The fallout from the U.S. crackdown on Huawei intensified this week, as trade negotiations between Washington and Beijing reportedly hit a roadblock.Asia Marketsread more
The issue of corporate debt has surfaced as companies continue to use the low rates the Fed has provided to lever up their balance sheets.The Fedread more
Google has decided to stop licensing its Android operating system to Huawei, in order to comply with a U.S. trade blacklist.Technologyread more
Most U.S. hedge funds aren't expecting another big stock market sell-off as more firms curb bets on volatility, according to Nomura.Marketsread more
Mall owners are increasingly building out food halls with local chef-driven eateries, sushi bars and premium coffee shops.Retailread more
While Trump's lawyers had argued that the committee's subpoena did not have a legitimate legislative purpose — and was therefore invalid — Mehta took a broader view.Politicsread more
See which stocks are posting big moves after the bell on Monday, May 20.Market Insiderread more
Silicon Valley argues that Wall Street focuses too much on near-term profits — but investors have embraced money-losing biotech IPOs.Marketsread more
Iran has quadrupled its output of nuclear material amid rising tension with the U.S. and dangerous escalations in the Middle East.Energyread more
The announcement comes amid a wave of store closures across the country this year.Retailread more
"Unlike Bernie Sanders or Elizabeth Warren or Kamala Harris, Biden's against 'Medicare for All,'" the "Mad Money" host says.Mad Money with Jim Cramerread more
European equities closed higher on average Friday after EU leaders hashed out a deal on migration, although underlying market sentiment was soured somewhat by ongoing anxiety over ongoing global trade frictions.
The pan-European Stoxx 600 ended the session up 0.81 percent provisionally, supported by strong trade seen in markets overseas. On the week however, the STOXX 600 dropped 1.32 percent.
During Friday's session, the U.K.'s FTSE 100 popped 0.28 percent, while France's CAC 40 and Germany's DAX extended gains, closing up 0.91 and 1.06 percent respectively. Almost all sectors finished the day in the black.
A slew of industries posted sharp gains by the close, with the Technology basket closing up 1.55 percent and Industrials rising 1.6 percent. Europe's Basic Resources sector closed up 0.83 percent with Anglo American leading the charge. Shares of the miner rose 3.6 percent, after it said that it expected earnings through the first six months of 2018 to be at least 20 percent higher than the same period last year.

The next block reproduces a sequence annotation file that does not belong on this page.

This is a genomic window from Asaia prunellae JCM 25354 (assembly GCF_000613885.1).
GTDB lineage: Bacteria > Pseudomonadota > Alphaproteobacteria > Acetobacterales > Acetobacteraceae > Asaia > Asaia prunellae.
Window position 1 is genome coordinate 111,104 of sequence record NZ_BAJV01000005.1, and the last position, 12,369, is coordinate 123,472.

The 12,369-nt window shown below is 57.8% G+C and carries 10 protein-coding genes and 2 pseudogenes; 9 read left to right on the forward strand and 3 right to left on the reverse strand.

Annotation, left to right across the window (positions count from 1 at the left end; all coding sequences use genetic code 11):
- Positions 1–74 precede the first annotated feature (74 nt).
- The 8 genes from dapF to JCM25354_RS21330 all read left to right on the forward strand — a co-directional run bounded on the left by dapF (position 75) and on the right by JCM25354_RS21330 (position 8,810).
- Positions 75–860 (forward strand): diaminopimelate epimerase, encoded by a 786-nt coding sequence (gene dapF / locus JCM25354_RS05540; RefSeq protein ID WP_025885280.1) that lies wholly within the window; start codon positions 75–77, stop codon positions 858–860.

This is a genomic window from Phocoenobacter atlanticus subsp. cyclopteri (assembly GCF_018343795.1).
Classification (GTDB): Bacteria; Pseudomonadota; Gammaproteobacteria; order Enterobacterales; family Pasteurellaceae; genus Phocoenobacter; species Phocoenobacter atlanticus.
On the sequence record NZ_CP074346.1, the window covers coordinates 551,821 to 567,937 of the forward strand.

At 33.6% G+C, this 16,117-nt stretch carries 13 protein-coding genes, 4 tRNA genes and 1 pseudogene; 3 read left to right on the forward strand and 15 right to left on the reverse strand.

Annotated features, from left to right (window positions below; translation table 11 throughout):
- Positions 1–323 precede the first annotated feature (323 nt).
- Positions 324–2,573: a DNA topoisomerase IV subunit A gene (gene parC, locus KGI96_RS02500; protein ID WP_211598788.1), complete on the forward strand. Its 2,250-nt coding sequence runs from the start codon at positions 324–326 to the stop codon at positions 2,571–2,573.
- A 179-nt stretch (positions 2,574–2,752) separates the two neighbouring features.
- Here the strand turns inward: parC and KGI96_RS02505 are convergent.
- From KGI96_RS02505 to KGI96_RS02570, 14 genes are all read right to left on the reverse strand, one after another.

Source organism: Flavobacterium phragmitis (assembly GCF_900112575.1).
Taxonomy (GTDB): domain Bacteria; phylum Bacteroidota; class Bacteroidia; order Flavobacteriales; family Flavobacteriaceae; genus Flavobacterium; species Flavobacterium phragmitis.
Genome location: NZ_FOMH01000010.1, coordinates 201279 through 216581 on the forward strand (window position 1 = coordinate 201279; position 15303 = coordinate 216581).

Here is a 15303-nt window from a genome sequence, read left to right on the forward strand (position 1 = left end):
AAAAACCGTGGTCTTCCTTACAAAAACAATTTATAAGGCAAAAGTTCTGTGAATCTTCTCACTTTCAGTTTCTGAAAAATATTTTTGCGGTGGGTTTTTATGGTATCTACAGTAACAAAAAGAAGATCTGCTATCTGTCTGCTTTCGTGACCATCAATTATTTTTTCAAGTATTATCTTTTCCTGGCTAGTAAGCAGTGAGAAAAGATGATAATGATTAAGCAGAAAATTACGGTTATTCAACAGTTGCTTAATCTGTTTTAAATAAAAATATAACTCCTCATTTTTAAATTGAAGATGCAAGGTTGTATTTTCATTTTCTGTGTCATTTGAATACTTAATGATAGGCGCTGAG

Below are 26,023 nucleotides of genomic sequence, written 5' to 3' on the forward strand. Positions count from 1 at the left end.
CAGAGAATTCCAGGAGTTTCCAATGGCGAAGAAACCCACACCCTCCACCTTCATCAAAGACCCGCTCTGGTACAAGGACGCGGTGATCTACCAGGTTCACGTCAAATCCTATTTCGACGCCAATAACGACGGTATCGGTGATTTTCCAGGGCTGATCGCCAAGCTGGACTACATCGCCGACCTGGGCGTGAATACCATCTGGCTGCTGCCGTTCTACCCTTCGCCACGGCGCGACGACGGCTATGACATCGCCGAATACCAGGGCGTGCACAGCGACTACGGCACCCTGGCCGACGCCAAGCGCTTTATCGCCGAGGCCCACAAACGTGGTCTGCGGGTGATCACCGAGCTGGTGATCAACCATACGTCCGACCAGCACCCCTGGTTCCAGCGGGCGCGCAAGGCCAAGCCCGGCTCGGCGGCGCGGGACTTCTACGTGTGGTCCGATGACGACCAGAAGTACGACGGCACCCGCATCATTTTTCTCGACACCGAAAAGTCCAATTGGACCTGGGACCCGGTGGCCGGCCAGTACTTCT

Looking at individual stocks, Spain's Caixabank closed up over 3 percent after the lender announced it had agreed to sell 80 percent of its real estate assets to private equity fund Lone Star. The news comes as Spain's banks continue to look to offload impaired real-estate and mortgages after the global financial crisis burst the country's real estate bubble in 2008.
Sticking with the top performers, Osram was Europe's biggest gainer, closing up almost 6.5 percent after Bank of America Merrill Lynch doubled its rating on the stock, raising it to "buy" from "underperform". This despite other brokers slashed their rating or target price on the lighting firm.
Meanwhile, Galapagos tumbled, closing down 4.38 percent, after reporting disappointing drug trial results. RBC Capital Markets subsequently moved to downgrade its target price for the stock to $94 from $100.
Market focus is largely attuned to concerns over global trade, a week before initial U.S. and Chinese tariffs are due to take effect. President Donald Trump’s administration is set to activate tariffs on Chinese goods worth around $34 billion on July 6, which is then widely expected to trigger a tit-for-tat response from Beijing.
Elsewhere, oil prices extended gains during afternoon trade, as investors awaited for the U.S. to impose sanctions on Iran. Around Europe's close, Brent hovered at $79.45, while U.S. crude traded above $74 per barrel.
On Wall Street, stocks posted sharp gains Friday morning with the Dow marking gains of some 250 points around Europe's close.
Back in Europe, political leaders reached a tentative agreement on migration after almost 10 hours of talks at a crunch summit in Brussels, Belgium, on Thursday. The deal, which falls short of an overall agreement to revise the EU’s asylum laws, is set to create new “centers” for housing and processing asylum seekers.
A European consensus on migration — one of the bloc’s most contentious issues — is thought to have helped German Chancellor Angela Merkel avert a political crisis at home.
On the data front, euro zone inflation rose to its highest rate in more than a year this month as surging energy prices lifted price growth above the European Central Bank's (ECB) target. Data from Eurostat showed that inflation among the 19 countries sharing the euro edged higher to reach 2 percent in June, up from 1.9 percent a month earlier. The ECB targets inflation at just below 2 percent.
Elsewhere, Britain's economic growth has been upwardly revised for the first quarter of the year after construction data was found to be stronger than earlier estimates.